Supreme Court to Hear EPA Water Policy case on Monday
The US Environmental Protection Agency has long responded to violations of the Clean Water Act by issuing administrative compliance orders, which can’t be challenged in court until the EPA initiates enforcement actions. An Idaho couple says that’s not fair, and their challenge has gone all the way to the Supreme Court. The case is scheduled to be heard Monday.
The US Environmental Protection Agency has long responded to violations of the Clean Water Act by issuing administrative compliance orders, which can’t be challenged in court until the EPA initiates enforcement actions. An Idaho couple says that’s not fair, and their challenge has gone all the way to the Supreme Court. The case is expected to be heard Monday.
6 January 2011 | Michael and Chantell Sackett say they had no intention of making a federal case out of anything when they started building a house on a half-acre lot near Priest Lake, Idaho, in 2007. The US Environmental Protection Agency (EPA), however, says the couple dredged and filled in a patch of wetland without a permit – a clear violation of the Clean Water Act.
On Monday, the US Supreme court will hear arguments from both sides in a case that will have ramifications for wetlands protection across the United States. At issue isn’t whether the Sackett’s property is or is not a wetland, but how the EPA responds to what it percieves as damage to wetlands.
In the case of the Sacketts, the agency sent the couple an “administrative compliance order” in November 2011 requiring them to halt construction and restore the land to its earlier state. The couple contested the EPA’s assessment, pointing out that land wasn’t wet, but dry – as wetlands often are. The EPA responded by offering them extra time to comply, relaxing its stringent restoration requirements, and offering to work with the couple – although it’s not clear how far the EPA was willing to go.
The Sackett’s, for their part, didn’t wait to find out. They chose instead to sue the agency, arguing that the cost of getting a dredge-and-fill permit was too high for them to risk going through the process only to be turned down.
By going to court, the Sacketts are challenging the way the EPA deals with wetlands across the United States. Normally, when a compliance order is handed down, the recipient has two basic options. One is to comply, which can be costly and time-consuming. The other is to wait for the EPA to sue to enforce the order, at which point the recipient can make his or her case to the judge.
The danger of this second approach is that the landowner risks being on the hook for substantial penalties – in the Sacketts’ case, up to $37,500 for every day that they failed to follow the compliance order. The Sacketts argue that there should be a third option, that they should be able to challenge the compliance order itself without waiting for EPA enforcement. The EPA argues that the compliance order isn’t the right stage to open things up to judicial review, in part because the Sacketts could have worked with the EPA on a solution.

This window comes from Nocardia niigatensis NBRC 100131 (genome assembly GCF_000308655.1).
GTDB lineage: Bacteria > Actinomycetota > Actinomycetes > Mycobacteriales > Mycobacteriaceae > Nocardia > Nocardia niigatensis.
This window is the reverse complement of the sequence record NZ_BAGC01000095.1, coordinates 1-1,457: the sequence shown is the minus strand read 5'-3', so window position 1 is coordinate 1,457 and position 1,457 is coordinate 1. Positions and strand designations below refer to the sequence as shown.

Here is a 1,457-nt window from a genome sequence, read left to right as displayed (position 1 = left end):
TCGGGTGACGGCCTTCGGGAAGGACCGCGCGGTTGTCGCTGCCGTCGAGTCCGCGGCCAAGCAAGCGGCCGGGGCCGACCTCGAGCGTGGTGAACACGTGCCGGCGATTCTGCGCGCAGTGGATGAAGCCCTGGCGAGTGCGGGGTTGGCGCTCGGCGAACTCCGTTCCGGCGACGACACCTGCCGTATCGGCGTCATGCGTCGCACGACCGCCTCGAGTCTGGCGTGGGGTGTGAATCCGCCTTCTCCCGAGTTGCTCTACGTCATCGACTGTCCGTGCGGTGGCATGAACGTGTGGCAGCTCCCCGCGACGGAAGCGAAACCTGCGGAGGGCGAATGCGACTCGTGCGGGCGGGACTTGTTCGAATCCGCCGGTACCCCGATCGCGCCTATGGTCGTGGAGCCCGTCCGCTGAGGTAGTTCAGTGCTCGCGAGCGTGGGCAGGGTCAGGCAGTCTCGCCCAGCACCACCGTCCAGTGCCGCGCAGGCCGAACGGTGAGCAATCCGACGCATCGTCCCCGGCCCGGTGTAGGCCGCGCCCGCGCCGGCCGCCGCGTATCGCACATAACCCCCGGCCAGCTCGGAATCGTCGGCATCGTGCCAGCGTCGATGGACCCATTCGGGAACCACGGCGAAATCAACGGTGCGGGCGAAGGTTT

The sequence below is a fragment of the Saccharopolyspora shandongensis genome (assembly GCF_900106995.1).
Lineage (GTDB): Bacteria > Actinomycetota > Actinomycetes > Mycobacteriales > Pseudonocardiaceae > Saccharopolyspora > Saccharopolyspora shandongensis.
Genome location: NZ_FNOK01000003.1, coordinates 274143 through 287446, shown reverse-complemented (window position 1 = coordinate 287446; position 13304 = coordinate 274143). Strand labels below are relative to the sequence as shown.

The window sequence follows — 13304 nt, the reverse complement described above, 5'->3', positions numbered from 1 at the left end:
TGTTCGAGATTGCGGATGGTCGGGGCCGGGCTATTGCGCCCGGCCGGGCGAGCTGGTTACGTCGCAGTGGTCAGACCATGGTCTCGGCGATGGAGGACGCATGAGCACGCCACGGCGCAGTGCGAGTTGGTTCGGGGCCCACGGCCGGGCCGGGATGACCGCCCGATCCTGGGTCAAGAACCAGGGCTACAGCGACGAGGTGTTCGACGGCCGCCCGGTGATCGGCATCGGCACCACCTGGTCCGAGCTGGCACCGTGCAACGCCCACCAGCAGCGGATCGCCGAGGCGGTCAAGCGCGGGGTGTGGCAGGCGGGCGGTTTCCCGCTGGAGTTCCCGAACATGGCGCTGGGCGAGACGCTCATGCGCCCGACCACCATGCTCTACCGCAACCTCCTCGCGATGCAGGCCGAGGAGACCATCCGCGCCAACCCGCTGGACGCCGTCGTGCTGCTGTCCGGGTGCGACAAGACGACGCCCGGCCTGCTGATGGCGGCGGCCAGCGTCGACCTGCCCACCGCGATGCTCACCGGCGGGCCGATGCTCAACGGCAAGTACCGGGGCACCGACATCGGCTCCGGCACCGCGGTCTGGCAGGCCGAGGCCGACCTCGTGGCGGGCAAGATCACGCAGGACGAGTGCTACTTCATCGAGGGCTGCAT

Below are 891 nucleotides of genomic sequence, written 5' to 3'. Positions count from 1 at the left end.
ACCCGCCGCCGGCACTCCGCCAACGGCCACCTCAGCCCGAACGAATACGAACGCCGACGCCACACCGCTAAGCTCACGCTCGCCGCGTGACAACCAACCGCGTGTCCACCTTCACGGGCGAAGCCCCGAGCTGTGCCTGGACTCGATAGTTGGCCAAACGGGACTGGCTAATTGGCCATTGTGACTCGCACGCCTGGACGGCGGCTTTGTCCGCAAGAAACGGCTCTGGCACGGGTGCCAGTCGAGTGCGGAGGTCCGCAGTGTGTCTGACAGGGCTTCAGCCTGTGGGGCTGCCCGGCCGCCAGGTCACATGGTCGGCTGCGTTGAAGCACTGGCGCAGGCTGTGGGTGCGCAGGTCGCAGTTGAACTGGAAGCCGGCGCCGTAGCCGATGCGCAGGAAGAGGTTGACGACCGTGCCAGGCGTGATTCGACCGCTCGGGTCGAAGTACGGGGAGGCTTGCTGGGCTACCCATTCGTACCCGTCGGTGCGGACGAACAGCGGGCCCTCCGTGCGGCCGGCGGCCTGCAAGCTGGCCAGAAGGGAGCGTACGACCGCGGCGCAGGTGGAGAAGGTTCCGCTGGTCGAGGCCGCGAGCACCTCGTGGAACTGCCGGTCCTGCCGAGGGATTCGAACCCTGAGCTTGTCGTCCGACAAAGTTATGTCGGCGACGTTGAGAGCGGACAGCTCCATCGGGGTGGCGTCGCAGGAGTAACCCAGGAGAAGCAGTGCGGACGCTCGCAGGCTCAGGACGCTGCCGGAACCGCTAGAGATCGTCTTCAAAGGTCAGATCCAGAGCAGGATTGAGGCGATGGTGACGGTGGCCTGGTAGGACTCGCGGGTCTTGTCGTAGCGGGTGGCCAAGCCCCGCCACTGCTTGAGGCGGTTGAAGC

The Sacketts, in other words, say it should be for a court to decide whether their land is wetland that is subject to the Clean Water Act at an early stage in the process. The EPA says that it should be left up to the agency until it becomes clear that the landowner and the agency cannot work it out between themselves – that is, until the EPA moves to enforce the compliance order in court. The suit has now made it all the way to the US Supreme court, which will hear the case on Monday.
At issue in this case isn’t whether the land is or is not part of a wetland system, but whether a landowner can bring a lawsuit challenging an administrative compliance order before the EPA seeks to enforce that order in court. The agency’s approach, say the Sacketts, puts landowners at risk of major sanctions and perhaps even criminal charges.
Why it Matters
If the court sides with the Sacketts, it could have large implications for how the EPA handles compliance orders in the future. The Agency issues approximately 3,000 administrative compliance orders every year to individuals and businesses, typically resulting in compliance.
If compliance orders can be appealed in a court, the EPA’s power to quickly correct a violation would be blunted. The precedent would be set to allow individuals and businesses to tie compliance order up in court—leading to delays in compliance and significant court costs for the EPA.
Lyle Denniston of the SCOTUSblog posted this analysis, and the blog has also posted links to filings from several parties, which we’ve posted below.
Briefs and Documents
Merits Briefs for the Petitioners
Amicus Briefs in Support of the Petitioners
- Brief for the American Civil Rights Union
- Brief for Alaska et al.
- Brief for the American Farm Bureau Federation et al.
- Brief for the Center for Constitutional Jurisprudence and the National Federation of Independent Business Small Business Legal Center
- Brief for the Chamber of Commerce of the United States of America
- Brief for the Competitive Enterprise Institute
- Brief for General Electric Co.
- Brief for the Institute for Justice
- Brief for the Mountain States Legal Foundation
- Brief for the National Association of Home Builders et al.
- Brief for the National Institute of Manufacturers
- Brief for the Wet Wet Weather Partnership et al.
- Brief for the American Petroleum Institute et al.
Amicus Briefs in Support of Neither Party
Merits Briefs for the Respondents
- Opinion below (9th Circuit)
- Petition for certiorari
- Brief in opposition
- Petitioners’ reply
- Amicus brief of the Center for Constitutional Jurisprudence et al.
- Amicus brief of the American Civil Rights Union
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